FEED: Did he ever try to pull anything like that with you?
HART: That’s one of the reasons Lawler had me at ringside. We were always worried that if we were getting ready to do something and he backed out of it, we’d be up shit creek. That’s the last thing you want in front of 10,000 people. With us he was always very down to earth. He was never acting silly or stupid like his characters on TV. I think he respected us enough and appreciated what we were doing. I think he was really sincere about rassling. Plus, if he made a wrong move, one of those guys would kill him. Nowadays the writers put stuff together and make part of the show funny and some of it serious. But back then the planning was pretty much Lawler and myself. We gave Andy complete freedom. He’d go out and get the mike and do whatever he wanted to do with it. Sometimes he’d draw it out pretty long and you could feel the audience starting to die with him.
FEED: Which was his deal — pushing it to a point where people couldn’t stand it anymore.
HART: Yeah, but rassling fans aren’t like people who come to a comedy club. They’re really brutal. Any given night you’re showered with beer, gum in your hair, people spitting on you all the time. He couldn’t get out there and spend 20 minutes on the floor going, [singing] “I’m the king, I’m the king of Memphis, Tennesseeeeeeeee!” For the first minute it was funny. Finally Lawler would go, “Go get him and tell him to get his ass back in the ring.” And I’d go get him and Andy’d go, “One more, one more.” Sometimes I’d have to just run and jump in the ring to start it myself. I’d take a few bumps cause we couldn’t just get up there and keep on dancin’ and singin’ all night.
FEED: How did the local Memphis fans react to having a national TV star coming to their local gathering every week?
HART: It was a big deal that Lawler was going to be on “David Letterman.” But Vince has recently come out and said it’s entertainment to kind of get out of commission taxes. Now people know it’s written and choreographed. But people back then really believed it more. People in Memphis already hated me. When I was fighting Lawler, and Andy and me were together my mailbox would be torn down every two months. They’d toilet paper the house. We’d have eggs thrown all over the cars. When my oldest son was in school, the kids pushed him down the slide and broke out three of his front teeth and broke his arm, ’cause his name was Jimmy Hart, too [snicker]. Andy was always knocking Memphis about hygiene saying, “I’m gonna give everybody in Memphis a role of toilet paper cause I know you’re using corn cobs!” Both of us together had to be really careful…wait till everyone had left the arena before we could come out. We’d have police escort us. Andy and I aren’t real big so everybody thought they could whoop us, which they probably could have.
FEED: What about the other wrestlers?
HART: [Some wrestlers] thought it’d hurt the territory eventually to have someone out there making a jackass out of themselves and out of the business. There’s a lot of jealousy. Even today, [the wrestlers] hate to see anyone coming from entertainment, rockstars or anything, and getting a lot of the glory when they haven’t been beat up every night or taken their bumps or been hit with tables or chairs. But no one ever confronted Andy about it cause he was making money for the company. And it was in his contract that no one was allowed to hurt him cause he was on “Taxi” at the time. He had a million-dollar insurance policy.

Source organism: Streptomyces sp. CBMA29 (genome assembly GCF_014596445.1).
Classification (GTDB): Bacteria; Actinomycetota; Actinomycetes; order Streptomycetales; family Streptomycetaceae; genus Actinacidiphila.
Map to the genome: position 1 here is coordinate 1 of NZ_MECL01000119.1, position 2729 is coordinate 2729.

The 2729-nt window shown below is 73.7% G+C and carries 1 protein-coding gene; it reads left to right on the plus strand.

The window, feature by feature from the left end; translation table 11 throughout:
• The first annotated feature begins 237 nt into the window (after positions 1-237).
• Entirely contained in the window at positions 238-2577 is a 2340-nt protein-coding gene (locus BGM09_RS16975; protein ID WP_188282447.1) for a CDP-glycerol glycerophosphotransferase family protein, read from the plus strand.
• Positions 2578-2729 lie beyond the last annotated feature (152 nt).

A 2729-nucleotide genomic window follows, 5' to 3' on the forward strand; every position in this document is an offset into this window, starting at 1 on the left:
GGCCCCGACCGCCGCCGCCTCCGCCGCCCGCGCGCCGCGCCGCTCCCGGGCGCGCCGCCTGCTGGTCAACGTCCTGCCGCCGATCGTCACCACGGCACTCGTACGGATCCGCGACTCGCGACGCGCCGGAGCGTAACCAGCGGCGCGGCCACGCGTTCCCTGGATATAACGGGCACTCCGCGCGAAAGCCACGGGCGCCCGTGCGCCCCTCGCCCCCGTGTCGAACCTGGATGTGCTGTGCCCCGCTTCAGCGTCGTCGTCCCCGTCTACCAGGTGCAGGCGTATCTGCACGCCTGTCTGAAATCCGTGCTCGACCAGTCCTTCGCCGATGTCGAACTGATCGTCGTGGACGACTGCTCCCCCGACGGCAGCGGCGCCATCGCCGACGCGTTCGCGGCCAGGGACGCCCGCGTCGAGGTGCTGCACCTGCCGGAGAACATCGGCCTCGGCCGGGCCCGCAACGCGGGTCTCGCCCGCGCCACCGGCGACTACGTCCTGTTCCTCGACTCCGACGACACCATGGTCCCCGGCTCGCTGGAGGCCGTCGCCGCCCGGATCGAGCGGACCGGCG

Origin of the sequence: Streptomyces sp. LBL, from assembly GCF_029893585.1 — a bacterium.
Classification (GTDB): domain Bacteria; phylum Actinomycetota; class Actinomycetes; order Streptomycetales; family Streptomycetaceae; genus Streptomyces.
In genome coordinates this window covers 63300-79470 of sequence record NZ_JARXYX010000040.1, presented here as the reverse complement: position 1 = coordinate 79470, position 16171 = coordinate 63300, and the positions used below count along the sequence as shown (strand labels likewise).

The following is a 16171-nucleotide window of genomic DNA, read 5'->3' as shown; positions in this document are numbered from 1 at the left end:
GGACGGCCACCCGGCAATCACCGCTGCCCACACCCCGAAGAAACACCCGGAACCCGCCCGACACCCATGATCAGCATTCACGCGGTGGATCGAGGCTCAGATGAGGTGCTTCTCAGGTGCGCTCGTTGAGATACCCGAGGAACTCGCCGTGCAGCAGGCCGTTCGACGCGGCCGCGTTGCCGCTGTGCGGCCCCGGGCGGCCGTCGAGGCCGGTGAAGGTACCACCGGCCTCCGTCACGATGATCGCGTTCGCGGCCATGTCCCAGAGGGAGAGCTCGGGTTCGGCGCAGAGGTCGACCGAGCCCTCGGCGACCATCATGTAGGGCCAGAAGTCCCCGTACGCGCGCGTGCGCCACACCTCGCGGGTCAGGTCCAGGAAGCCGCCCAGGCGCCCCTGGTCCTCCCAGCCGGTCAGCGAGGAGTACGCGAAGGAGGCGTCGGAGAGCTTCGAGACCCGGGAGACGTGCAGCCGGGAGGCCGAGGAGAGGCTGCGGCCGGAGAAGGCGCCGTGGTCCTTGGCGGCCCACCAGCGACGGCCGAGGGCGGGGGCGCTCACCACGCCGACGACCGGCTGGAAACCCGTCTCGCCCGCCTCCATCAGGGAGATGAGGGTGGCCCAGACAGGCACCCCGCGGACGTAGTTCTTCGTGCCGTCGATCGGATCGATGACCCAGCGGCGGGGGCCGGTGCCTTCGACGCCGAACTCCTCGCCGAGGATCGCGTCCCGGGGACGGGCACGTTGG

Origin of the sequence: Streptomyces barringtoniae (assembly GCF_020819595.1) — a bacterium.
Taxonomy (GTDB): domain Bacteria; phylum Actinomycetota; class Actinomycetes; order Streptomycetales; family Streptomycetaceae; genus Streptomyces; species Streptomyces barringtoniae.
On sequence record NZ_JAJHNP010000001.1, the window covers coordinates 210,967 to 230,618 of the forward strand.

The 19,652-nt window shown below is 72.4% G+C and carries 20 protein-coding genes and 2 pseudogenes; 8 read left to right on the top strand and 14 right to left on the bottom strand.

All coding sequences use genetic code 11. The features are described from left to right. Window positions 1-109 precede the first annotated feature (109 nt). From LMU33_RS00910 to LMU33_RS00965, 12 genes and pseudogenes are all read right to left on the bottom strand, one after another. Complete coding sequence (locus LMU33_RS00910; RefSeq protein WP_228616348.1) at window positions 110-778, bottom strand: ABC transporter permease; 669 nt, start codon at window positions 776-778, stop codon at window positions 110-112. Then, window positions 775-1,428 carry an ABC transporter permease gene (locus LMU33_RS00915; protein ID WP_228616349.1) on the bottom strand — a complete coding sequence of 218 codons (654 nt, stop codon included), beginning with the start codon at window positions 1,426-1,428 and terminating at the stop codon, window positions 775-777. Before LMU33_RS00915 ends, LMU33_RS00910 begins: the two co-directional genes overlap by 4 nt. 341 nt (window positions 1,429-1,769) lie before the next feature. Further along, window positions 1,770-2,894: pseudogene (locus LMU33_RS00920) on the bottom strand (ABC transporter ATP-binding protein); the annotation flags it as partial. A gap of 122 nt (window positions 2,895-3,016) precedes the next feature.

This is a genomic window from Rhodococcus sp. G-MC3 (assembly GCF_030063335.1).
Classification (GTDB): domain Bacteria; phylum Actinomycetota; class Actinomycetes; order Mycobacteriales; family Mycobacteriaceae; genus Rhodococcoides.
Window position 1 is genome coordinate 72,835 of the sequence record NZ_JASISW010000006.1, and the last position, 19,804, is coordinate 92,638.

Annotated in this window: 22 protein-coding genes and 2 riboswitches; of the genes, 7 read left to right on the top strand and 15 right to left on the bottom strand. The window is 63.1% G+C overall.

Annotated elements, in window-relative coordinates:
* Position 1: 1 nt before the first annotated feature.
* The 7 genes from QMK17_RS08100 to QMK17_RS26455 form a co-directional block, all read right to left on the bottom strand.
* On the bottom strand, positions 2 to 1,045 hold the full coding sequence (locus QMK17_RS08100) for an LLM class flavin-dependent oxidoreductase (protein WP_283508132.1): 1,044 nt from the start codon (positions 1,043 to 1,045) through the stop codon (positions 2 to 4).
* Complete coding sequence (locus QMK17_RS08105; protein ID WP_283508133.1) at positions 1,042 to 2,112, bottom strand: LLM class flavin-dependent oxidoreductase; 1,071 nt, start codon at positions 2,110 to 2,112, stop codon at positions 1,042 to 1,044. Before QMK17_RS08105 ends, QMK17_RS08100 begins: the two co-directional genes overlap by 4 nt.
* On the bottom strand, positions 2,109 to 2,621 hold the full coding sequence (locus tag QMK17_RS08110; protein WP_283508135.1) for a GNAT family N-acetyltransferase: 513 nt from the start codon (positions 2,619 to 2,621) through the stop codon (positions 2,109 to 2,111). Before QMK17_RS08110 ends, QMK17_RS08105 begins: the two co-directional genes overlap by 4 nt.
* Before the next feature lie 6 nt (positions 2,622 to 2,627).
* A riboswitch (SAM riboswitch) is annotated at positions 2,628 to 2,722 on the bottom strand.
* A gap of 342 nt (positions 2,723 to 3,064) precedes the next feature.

FEED: How would Andy have faired in the wrestling world of today?
HART: I think he would have been a great manager. We have guys fighting women in our territory now. So, I think Andy was way before his time as far as getting the men and women wrestling thing started. But weight wise he’d never have been able to get up there and take the physical abuse night after night. Me being a manager for 18 years: I’ve had a broken jaw, 30 or 40 stitches in my forehead, muscles pulled away from my ribcage… Especially with these “hardcore” matches we’re involved in: canes and tables and chairs being bashed on you night after night. And these aren’t breakaway chairs and these aren’t canes you see in Hollywood. When you get hit, you really get hit. A couple guys I manage have had concussion after concussion and have had to take plenty of time off.
FEED: Was there anything he wouldn’t do?
HART: There was one time Lawler was going to pile drive him off the ropes. He was scared of that. We made sure we never hit him with any canes. We didn’t want to scare him off.
FEED: Are you in the movie coming out?
HART: Jerry Lawler is with WWF and our companies aren’t on the best of terms. There’s a lawsuit pending between the two companies and our people felt like if I participated in the film with Jerry Lawler and played my character I played in Memphis, it’d be a conflict of interest. So I lost my big part. Maybe Tom Cruise played it. Probably Danny DeVito. They’re playing up the rassling angle in the trailers and things but rassling fans are going to be disappointed. They’ll go thinking there’s gonna be a lot of rassling in the movie but it’s only like one scene. The real tapes on Comedy Central show more of Jimmy Hart, Andy Kaufman, and Jerry Lawler than the movie. So, I’m not really that upset about not bein’ in the movie.
FEED: Did you think he was funny?
HART: Yeah, but he’d make me laugh over things he’d say about what was going to go on in the ring like, “Who’s the babyface and who’s the heel?” We were always the heels. But despite all the “This is a toothbrush,” stuff he said about Memphis, once me and Andy went to fight each other, people still liked Andy more than Jimmy Hart. All of a sudden people loved him and he didn’t understand that. Andy would ask me things like, “If I do this or this, am I gonna be a babyface?” He didn’t want to be the good guy.